As our series on “hidden gems” for snowbirds continues, we turn our focus to some of the lesser-known attractions along Florida’s lengthy East Coast and in the Florida Keys.
The area features so many interesting places and attractions, large and small, natural and man-made, and we’ve collected some of the best options for you to visit while you are spending your winter in Florida, or during your drive down or home.
These attractions are also great for when family and friends come to visit.
The Ancient Spanish Monastery
Located in North Miami Beach, the structure is really from the 12th century. Originally built near Segovia in northern Spain, the monastery has an interesting history of relocation.
In 1925, William Randolph Hearst purchased the Cloisters and the outbuildings. The buildings were carefully taken apart and shipped to the United States. But Hearst developed financial troubles and the crates were stored in Brooklyn, New York, for 26 years. In 1952, they were purchased by two entrepreneurs who intended to re-build them as a tourist attraction.
In 1964, the Cloisters were bought by Colonel Robert Pentland, Jr. Today the Church of St. Bernard de Clairvaux occupies the building and is an active congregation in the Episcopal Diocese of Southeast Florida. Services are held on Sundays and weekdays in both English and Spanish.
The Monastery has beautiful gardens and offers a peaceful oasis for visitors.
Another hidden gem in greater Miami is the Venetian Pool in Coral Gables, allowing visitors to swim amidst beautiful rock formations, waterfalls and caves.
Built in 1924, this former rock quarry is a freshwater pool that draws its water from artesian wells and an underground aquifer.
The pools were part of the vision of George Merrick, a real estate developer who designed and built Coral Gables. He wanted a Mediterranean theme and created the Venetian Pool as a place for the community to gather.
Homestead is just south of Miami on the way to the Florida Keys. Its here you will find one of the most bizarre and unusual of sights, the Coral Castle, a product of a broken-hearted man whose fiancée cancelled the wedding the day before it was to take place.
Edward Leedskalnin, a young Latvian sculptor, moved to Florida in the late 19th century after he was jilted and started building this monument to the woman he lost. It took 28 years to carve the castle, which opened to the public in 1923. It is still a mystery how he managed to create this without heavy machinery.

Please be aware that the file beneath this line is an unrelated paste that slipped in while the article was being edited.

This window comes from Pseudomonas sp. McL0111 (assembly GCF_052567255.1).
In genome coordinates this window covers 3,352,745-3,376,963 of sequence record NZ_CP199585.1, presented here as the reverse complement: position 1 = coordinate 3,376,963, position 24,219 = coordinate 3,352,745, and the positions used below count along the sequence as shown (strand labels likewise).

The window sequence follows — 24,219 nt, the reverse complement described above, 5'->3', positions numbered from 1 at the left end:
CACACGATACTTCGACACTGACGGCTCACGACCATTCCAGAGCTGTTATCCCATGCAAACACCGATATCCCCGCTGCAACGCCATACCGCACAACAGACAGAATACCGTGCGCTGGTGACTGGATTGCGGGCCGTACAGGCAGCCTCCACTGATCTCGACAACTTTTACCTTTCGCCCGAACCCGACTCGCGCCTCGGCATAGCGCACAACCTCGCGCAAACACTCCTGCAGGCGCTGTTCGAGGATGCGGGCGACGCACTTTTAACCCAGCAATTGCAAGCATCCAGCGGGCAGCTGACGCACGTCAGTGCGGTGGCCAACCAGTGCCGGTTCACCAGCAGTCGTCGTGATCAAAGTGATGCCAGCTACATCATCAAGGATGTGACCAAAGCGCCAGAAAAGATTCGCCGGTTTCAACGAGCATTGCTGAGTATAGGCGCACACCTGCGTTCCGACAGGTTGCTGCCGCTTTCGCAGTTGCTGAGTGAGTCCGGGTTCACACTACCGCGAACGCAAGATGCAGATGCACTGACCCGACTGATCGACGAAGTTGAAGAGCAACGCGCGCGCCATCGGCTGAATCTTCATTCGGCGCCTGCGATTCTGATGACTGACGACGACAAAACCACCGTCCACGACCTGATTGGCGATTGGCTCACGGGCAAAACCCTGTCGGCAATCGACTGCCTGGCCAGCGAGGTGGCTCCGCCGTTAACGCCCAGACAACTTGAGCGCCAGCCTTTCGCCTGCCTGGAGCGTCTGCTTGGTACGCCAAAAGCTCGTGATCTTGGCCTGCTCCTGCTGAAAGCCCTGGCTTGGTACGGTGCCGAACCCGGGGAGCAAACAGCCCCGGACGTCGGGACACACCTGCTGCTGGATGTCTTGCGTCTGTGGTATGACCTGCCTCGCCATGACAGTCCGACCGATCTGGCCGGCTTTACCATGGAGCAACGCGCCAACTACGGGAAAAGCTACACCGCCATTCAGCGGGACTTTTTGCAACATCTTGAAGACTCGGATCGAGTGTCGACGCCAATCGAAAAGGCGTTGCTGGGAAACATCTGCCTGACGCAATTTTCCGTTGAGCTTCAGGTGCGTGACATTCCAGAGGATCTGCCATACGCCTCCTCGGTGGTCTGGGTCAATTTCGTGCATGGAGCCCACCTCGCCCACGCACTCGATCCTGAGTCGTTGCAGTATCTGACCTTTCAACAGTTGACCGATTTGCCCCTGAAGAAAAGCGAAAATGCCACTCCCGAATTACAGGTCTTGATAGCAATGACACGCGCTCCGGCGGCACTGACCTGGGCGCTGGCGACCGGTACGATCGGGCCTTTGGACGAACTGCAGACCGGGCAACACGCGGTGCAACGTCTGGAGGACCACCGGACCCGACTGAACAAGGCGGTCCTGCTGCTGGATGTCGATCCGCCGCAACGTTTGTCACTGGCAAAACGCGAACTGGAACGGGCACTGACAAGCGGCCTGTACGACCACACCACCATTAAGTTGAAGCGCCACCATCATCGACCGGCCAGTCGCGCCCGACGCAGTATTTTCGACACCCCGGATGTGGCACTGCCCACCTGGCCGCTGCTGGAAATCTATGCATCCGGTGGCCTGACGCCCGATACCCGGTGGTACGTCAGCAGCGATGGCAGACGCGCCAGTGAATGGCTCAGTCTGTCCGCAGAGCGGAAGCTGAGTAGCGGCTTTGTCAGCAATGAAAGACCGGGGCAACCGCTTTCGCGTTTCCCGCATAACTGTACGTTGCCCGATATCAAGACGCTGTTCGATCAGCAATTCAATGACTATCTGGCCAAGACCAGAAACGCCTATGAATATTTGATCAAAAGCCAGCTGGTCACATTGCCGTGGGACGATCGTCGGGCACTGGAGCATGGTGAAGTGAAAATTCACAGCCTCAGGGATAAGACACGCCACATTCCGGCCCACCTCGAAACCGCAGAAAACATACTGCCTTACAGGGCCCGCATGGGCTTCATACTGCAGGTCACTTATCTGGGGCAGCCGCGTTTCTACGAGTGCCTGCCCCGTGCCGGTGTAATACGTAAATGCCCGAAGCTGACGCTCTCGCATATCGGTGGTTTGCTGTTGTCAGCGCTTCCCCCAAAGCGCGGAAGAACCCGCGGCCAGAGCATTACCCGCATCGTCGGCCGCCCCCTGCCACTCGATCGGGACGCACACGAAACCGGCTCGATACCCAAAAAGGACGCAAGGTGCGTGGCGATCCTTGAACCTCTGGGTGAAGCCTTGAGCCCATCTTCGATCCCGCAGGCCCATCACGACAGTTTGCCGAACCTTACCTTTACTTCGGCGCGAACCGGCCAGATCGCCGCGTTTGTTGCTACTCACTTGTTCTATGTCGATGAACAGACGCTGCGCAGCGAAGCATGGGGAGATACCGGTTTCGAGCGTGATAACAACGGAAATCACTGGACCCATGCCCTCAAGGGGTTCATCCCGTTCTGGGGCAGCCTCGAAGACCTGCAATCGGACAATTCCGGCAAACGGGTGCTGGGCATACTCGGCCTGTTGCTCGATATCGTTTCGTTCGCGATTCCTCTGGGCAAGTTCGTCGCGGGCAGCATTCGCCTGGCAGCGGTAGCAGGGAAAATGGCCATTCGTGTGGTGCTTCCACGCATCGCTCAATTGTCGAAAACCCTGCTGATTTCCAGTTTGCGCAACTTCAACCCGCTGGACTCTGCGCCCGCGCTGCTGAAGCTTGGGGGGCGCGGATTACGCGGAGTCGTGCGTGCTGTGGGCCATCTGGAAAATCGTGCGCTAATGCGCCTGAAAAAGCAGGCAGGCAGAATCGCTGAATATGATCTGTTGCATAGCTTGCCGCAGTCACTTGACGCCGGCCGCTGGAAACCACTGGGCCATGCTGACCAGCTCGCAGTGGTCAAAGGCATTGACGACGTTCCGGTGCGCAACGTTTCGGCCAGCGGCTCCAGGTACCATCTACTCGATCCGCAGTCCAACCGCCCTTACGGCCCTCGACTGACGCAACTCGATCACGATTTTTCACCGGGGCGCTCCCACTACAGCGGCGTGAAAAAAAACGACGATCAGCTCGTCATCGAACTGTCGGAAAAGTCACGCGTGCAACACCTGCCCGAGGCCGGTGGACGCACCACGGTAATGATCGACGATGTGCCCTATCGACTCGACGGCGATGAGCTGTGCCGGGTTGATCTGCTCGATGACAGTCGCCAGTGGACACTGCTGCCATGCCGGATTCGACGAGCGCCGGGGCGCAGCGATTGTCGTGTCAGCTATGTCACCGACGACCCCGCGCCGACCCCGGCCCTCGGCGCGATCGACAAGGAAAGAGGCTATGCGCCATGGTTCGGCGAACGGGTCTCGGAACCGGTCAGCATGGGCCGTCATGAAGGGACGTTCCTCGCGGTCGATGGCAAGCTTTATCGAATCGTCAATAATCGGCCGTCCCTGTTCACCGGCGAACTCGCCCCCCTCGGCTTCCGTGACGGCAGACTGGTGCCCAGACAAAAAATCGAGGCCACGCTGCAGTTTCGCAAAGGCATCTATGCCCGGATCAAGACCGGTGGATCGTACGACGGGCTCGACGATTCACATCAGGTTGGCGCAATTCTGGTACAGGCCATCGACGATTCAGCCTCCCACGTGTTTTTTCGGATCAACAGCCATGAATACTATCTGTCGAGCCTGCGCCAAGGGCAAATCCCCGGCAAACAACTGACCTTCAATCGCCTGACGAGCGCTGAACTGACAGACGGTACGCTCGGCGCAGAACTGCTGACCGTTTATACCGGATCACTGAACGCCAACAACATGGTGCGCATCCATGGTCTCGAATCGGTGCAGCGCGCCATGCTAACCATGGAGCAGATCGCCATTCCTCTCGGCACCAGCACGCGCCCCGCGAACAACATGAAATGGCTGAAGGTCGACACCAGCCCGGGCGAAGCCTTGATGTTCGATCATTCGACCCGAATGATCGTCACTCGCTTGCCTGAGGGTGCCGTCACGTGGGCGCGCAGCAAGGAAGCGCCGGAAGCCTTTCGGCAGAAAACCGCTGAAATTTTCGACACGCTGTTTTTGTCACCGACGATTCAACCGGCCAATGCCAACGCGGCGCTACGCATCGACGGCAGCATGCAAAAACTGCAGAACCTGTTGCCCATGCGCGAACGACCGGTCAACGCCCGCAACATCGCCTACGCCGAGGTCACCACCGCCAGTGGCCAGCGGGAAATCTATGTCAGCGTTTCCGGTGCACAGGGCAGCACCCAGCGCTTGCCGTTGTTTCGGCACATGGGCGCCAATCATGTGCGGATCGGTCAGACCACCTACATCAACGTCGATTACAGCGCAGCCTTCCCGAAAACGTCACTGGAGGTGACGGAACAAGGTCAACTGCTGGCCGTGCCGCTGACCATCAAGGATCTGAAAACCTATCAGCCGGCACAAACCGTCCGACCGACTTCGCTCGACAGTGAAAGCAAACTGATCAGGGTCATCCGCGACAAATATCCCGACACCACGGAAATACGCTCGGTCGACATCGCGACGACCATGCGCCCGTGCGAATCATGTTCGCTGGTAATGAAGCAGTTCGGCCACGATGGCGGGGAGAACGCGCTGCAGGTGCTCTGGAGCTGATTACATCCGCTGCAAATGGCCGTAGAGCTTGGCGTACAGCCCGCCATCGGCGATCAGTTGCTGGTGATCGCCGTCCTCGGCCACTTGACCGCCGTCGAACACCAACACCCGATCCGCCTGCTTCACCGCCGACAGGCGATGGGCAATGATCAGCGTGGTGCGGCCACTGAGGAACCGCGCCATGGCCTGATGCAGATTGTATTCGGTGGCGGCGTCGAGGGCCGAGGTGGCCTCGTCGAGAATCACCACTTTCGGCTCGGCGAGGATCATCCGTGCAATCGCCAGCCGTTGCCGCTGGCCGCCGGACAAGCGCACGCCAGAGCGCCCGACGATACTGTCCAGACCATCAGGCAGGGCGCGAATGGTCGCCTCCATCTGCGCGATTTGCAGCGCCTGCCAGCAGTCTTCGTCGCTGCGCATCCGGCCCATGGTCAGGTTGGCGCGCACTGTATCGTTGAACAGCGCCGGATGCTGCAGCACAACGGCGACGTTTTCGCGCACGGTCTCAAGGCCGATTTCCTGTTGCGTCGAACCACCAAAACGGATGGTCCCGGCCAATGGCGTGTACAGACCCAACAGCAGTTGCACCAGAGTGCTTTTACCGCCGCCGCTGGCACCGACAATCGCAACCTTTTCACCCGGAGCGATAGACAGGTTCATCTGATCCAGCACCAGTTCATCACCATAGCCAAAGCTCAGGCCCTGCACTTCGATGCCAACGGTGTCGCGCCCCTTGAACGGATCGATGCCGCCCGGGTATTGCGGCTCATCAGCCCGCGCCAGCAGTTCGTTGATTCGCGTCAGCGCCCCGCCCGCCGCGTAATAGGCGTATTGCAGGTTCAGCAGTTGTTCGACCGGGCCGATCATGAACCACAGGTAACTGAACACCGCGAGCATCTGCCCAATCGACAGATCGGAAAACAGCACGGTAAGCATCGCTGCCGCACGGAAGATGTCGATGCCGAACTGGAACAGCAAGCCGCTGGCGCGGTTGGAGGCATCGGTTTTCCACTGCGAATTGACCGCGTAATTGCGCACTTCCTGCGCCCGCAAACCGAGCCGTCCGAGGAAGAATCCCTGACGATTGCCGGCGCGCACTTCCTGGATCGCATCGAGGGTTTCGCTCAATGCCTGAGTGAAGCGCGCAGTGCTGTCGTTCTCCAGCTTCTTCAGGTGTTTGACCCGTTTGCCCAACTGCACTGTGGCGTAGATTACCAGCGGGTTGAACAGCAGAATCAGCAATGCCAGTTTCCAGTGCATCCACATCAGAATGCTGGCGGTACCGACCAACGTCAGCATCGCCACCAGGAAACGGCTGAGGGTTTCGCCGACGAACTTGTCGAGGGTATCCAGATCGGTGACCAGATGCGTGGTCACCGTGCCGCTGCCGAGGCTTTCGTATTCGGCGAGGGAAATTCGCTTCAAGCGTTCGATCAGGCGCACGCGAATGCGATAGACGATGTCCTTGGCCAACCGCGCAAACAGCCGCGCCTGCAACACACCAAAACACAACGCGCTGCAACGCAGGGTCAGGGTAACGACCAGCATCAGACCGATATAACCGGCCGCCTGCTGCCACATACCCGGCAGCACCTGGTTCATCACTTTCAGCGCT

Vizcaya Museum and Gardens
This beautiful Venetian villa is built right on the water in Miami and is well worth a visit. The setting is perfect and the design both inside and out is breathtaking, with wonderful furnishings and art adorning the interior.
South Florida Hindu Temple
This unique structure houses an active Hindu Temple in Miami. Everyone is welcome to attend the various activities held in the Temple including prayer services, yoga classes, and many celebrations and festivals. Come prepared, you will be asked to remove your shoes when entering the temple.
Butterfly World in Coconut Creek is the largest butterfly park in the world. You can see over 20,000 different butterflies and birds. The butterflies swarm freely in the park and will land on visitors if you stand still. This is a wonderful opportunity to see these beautiful creatures and appreciate the incredible variety.
The Florida Keys
History of Diving Museum
Located in Islamorada, this museum houses the world’s largest collection of diving helmets, hand-operated air pumps, armored suits, lights and other diving accessories. There’s also a wonderful collection of diving memorabilia, prints, photographs, books, film and video gathered from around the world.
The museum is a testament to man’s desire to explore the wonders of the underwater world.
Located within Dry Tortugas National Park, about 70 miles west of Key West, Fort Jefferson is one of the largest forts in the U.S. Accessible by ferry, private yacht charter or seaplane charter, the unfinished fort was a prison during the Civil War. Today the Fort is a museum and a bookstore. Camping is allowed on the beach and the area is also great for snorkelling.